Riding the Rails - Hilton Head Monthly, December 2009


A model train chugging merrily around the Christmas tree, with a pint sized conductor in pajamas and railroad cap, is as recognizable an icon of the holiday season as stockings on the mantle.  Retro or not, model trains are still alive and well, still the province of small boys and middle aged men, and still a perennial best seller at Christmas time.  Unfortunately, the companies that make model railroads aren’t publicly traded or available for investment. The best known of these, Lionel Trains, Marklin, and LGB, have been around for decades, and their offerings are broad enough in variety and cost to not disappoint any parent who feels this year’s Christmas tree wouldn’t be complete without locomotives, track and transformer. 

On the other hand, you can ride the rails with the big boys. Recently investor interest was refocused on the railroad transportation industry, when Warren Buffett announced that his firm Berkshire Hathaway would pay $100 per share in cash and stock for the 78% of Burlington Northern Railroad (BNSG) it didn’t already own. The price, $34 billion, was a 31.5 % premium to the current market price at that time, and widely seen as a bet on the long term recovery of the American economy. Burlington Northern is the nation’s second largest railroad, and the largest in terms of hauling foodstuffs and coal.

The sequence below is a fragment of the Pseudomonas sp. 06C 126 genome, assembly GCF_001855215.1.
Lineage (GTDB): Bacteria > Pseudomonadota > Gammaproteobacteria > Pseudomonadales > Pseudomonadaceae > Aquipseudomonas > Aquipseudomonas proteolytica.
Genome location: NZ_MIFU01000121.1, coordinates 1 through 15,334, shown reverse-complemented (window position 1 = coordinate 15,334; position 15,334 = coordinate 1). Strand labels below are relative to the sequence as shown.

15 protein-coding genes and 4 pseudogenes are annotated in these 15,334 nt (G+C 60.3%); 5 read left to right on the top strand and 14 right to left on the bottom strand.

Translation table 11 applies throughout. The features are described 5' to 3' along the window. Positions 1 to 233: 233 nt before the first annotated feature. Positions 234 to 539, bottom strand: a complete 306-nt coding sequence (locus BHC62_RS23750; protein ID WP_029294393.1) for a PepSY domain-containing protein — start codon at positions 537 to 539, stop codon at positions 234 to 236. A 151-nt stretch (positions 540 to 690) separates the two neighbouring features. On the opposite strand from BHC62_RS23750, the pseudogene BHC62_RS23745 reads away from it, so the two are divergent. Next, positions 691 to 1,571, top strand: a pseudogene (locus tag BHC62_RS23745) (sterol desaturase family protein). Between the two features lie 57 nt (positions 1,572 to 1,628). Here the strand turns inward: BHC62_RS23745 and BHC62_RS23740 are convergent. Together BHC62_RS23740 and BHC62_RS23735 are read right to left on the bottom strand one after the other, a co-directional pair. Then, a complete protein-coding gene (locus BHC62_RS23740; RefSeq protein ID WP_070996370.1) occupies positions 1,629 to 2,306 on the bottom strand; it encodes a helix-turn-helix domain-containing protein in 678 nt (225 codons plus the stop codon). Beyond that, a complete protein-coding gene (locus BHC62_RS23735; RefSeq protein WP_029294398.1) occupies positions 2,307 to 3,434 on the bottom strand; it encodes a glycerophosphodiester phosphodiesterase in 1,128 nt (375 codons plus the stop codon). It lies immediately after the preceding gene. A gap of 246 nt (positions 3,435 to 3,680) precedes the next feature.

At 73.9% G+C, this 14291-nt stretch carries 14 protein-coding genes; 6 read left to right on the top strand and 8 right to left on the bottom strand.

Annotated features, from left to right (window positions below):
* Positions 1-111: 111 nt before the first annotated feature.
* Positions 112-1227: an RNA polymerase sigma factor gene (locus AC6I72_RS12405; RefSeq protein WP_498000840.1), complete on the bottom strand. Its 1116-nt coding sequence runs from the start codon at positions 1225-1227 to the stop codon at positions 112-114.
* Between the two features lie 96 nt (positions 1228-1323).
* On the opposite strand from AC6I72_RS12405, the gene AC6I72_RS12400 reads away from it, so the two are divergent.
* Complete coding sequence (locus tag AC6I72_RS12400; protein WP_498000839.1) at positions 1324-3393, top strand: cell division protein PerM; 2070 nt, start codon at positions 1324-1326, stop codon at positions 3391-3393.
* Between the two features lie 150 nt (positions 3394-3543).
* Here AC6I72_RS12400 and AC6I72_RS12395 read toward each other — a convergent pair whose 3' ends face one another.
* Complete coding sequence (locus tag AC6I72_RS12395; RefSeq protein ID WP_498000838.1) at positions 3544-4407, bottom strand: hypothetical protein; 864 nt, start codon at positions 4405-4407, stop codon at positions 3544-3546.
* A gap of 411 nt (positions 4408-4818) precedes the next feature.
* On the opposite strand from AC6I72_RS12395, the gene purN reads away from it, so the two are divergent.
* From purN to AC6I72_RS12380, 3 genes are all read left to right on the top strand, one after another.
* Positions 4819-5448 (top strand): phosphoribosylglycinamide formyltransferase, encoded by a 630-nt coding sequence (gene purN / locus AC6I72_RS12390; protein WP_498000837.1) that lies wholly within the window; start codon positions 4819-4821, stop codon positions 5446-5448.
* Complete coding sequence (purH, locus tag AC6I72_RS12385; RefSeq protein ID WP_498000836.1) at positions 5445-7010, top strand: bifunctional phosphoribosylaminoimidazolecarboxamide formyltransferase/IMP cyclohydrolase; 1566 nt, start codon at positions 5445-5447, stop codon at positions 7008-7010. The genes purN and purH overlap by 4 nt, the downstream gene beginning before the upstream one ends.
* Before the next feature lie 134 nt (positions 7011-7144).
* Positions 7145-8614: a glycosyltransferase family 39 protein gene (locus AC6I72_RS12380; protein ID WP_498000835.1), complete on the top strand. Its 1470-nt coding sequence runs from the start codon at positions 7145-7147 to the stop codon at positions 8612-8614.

Although they haven’t been particularly rewarding thus far in 2009, investors are now watching the three other mega-railroads that haul the balance of the nation’s freight, CSX Corp (CSX), Norfolk Southern Corp (NSC) and Union Pacific (UNP).  UNP was founded in Omaha in 1862, and runs 32,000 miles of track system, primarily in the western United States. The company has a market cap of over $31 billion, and has earned a return on assets of 5.43% and a return on equity of 12.49% over the trailing 12 months. It’s currently trading at $62, 15.7 times its trailing earnings per share of $3.97. UNP pays a quarterly dividend of $1.08, giving it a yield of 1.7%

CSX operates a 21,000 route mile rail network, primarily in 23 states east of the Mississippi River, as well as the Canadian provinces of Ontario and Quebec. Based in Jacksonville, Florida, CSX has a market cap of $18.7 billion; its return on shareholders equity has been 12.32%, and is currently selling at $47.69 per share, roughly 17 times per share earnings of $2.77, with a yield of 1.8%

Norfolk Southern, based in Virginia, also runs its freight in the eastern US, over 21,000 miles of rail lines. NSC has a market cap of $19.16 billion, and 367 million shares outstanding.
It is currently selling at price is $52.07, 16.5 times its per share earnings of $3.16. NSC has a $1.36 dividend, a yield of 2%.  Investors holding these stocks over this past twelve months have seen mixed results, with Union Pacific just about even, Norfolk Southern off 5.5%, and CSX with a gain of 11.8%.


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